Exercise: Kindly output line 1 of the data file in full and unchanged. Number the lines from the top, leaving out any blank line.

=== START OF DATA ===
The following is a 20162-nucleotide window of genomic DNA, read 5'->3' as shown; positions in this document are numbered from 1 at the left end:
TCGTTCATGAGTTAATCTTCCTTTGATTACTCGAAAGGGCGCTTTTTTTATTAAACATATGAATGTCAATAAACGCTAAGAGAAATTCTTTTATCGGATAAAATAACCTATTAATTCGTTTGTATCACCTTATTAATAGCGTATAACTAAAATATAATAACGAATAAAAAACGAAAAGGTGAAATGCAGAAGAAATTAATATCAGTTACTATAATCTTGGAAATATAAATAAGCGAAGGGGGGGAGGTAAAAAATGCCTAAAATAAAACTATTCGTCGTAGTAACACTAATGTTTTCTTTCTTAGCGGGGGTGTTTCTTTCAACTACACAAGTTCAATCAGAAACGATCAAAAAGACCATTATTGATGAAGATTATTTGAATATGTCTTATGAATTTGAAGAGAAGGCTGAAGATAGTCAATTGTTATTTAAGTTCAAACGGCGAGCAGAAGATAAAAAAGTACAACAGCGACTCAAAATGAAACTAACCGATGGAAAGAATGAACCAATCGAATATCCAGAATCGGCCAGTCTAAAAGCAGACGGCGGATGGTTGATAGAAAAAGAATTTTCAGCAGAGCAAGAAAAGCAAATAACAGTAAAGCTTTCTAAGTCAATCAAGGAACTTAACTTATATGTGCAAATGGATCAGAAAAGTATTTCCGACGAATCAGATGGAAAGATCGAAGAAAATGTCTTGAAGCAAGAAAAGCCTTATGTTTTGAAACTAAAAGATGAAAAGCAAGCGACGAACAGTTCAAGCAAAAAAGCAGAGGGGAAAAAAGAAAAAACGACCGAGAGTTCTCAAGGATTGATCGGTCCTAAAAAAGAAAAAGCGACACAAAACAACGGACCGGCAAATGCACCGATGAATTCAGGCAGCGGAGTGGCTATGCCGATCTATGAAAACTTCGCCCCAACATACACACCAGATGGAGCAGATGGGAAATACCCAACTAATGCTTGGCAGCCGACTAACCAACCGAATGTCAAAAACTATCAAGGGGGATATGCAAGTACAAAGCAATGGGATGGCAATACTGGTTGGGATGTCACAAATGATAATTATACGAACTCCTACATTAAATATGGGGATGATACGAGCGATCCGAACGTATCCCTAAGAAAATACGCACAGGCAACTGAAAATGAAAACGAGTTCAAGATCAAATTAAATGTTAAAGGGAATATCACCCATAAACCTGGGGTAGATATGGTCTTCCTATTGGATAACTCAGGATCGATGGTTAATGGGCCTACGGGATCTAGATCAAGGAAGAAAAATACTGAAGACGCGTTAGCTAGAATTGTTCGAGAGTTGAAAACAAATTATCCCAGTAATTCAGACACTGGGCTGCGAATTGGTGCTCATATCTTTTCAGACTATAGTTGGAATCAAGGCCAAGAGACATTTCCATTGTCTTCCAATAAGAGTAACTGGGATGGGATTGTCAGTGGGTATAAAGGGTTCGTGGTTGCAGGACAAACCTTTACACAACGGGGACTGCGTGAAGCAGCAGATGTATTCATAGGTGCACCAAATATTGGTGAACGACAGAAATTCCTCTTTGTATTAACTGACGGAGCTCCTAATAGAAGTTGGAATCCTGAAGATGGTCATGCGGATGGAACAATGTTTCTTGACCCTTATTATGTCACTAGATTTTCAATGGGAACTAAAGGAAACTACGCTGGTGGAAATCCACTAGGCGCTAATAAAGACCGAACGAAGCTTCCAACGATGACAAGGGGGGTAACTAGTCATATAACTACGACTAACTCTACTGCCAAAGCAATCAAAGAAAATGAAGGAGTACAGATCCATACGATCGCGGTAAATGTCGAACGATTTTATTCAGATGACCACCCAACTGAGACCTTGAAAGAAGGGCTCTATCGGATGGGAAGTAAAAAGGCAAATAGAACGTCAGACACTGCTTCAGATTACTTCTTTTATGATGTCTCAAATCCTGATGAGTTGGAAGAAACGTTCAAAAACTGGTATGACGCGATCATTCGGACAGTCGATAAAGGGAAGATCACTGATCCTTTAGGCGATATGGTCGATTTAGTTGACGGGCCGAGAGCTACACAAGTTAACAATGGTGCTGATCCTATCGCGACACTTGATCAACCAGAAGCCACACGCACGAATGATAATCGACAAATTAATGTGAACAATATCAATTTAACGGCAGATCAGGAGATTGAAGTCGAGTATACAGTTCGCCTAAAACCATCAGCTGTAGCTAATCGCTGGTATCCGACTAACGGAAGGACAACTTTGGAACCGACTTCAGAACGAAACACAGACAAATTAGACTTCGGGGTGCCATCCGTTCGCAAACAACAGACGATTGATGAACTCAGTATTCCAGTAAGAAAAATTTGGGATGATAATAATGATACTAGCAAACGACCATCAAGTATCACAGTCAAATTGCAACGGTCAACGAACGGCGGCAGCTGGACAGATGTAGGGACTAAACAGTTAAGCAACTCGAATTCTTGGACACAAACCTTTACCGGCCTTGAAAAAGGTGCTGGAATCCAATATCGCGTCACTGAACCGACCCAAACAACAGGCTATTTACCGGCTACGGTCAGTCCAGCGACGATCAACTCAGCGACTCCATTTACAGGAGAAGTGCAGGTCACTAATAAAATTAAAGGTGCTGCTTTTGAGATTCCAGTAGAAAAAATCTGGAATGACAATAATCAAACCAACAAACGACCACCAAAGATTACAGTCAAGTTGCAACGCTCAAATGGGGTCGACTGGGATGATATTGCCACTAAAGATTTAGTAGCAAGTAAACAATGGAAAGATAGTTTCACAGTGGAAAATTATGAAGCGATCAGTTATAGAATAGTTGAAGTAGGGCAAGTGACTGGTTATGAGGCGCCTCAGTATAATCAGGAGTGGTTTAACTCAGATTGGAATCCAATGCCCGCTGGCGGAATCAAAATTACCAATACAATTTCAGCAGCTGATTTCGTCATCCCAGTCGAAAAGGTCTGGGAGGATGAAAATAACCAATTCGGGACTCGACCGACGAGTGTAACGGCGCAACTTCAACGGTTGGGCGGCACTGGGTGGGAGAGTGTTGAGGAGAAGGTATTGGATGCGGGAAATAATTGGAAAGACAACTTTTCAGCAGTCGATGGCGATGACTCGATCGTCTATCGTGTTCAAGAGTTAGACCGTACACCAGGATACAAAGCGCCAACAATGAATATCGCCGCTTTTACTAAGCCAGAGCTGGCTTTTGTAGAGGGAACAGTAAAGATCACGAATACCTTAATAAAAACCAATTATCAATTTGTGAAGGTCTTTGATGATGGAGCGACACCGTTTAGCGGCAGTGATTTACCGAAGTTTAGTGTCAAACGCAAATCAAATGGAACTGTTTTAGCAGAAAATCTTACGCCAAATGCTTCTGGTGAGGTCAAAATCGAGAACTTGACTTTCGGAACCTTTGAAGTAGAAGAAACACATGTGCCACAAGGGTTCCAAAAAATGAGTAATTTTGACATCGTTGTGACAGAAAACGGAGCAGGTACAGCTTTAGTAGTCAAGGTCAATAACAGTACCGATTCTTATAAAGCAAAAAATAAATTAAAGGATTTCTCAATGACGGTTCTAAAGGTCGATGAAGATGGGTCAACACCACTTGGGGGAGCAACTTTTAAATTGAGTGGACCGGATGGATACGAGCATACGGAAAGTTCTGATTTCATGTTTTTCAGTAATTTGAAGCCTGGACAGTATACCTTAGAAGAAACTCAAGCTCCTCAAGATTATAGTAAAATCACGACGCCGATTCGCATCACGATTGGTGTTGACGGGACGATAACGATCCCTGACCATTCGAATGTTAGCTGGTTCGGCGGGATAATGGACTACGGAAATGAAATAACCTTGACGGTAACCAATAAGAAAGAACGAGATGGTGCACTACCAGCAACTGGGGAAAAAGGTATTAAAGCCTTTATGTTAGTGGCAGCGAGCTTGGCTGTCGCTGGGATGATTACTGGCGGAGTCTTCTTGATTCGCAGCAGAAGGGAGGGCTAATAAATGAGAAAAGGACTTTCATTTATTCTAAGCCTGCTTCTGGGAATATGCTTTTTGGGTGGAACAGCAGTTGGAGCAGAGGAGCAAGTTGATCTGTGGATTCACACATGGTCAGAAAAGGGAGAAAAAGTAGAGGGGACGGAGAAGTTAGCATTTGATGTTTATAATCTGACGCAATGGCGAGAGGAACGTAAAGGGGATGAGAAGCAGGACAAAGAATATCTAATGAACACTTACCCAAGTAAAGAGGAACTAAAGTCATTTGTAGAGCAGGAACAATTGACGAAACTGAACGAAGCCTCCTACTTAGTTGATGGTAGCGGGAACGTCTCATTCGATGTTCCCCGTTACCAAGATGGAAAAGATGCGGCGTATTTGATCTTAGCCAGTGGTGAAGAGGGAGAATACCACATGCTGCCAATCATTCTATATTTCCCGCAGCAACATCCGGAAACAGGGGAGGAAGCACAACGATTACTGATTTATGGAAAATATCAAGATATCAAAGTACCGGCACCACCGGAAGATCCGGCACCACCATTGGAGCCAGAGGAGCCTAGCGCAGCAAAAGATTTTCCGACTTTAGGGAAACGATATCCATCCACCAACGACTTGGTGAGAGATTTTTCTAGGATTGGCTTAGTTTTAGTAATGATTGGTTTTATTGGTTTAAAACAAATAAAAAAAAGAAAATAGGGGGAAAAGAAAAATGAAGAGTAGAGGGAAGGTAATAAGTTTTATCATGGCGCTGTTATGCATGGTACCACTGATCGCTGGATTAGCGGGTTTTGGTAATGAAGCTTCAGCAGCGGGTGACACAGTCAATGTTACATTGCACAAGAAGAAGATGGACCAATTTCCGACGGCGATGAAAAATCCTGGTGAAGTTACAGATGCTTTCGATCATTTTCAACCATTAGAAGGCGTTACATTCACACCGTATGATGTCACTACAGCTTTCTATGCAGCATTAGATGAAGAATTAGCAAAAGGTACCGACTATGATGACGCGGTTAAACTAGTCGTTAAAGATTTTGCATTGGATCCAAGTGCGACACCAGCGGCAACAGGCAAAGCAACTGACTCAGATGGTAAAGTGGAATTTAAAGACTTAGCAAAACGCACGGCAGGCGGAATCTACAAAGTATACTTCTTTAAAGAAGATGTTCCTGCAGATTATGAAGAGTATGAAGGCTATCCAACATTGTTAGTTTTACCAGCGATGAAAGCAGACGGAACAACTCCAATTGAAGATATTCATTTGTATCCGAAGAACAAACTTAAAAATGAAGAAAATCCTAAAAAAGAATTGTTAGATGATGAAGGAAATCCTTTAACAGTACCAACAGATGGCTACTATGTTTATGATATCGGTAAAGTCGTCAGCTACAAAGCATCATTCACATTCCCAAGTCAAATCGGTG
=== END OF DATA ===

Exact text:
The following is a 20162-nucleotide window of genomic DNA, read 5'->3' as shown; positions in this document are numbered from 1 at the left end: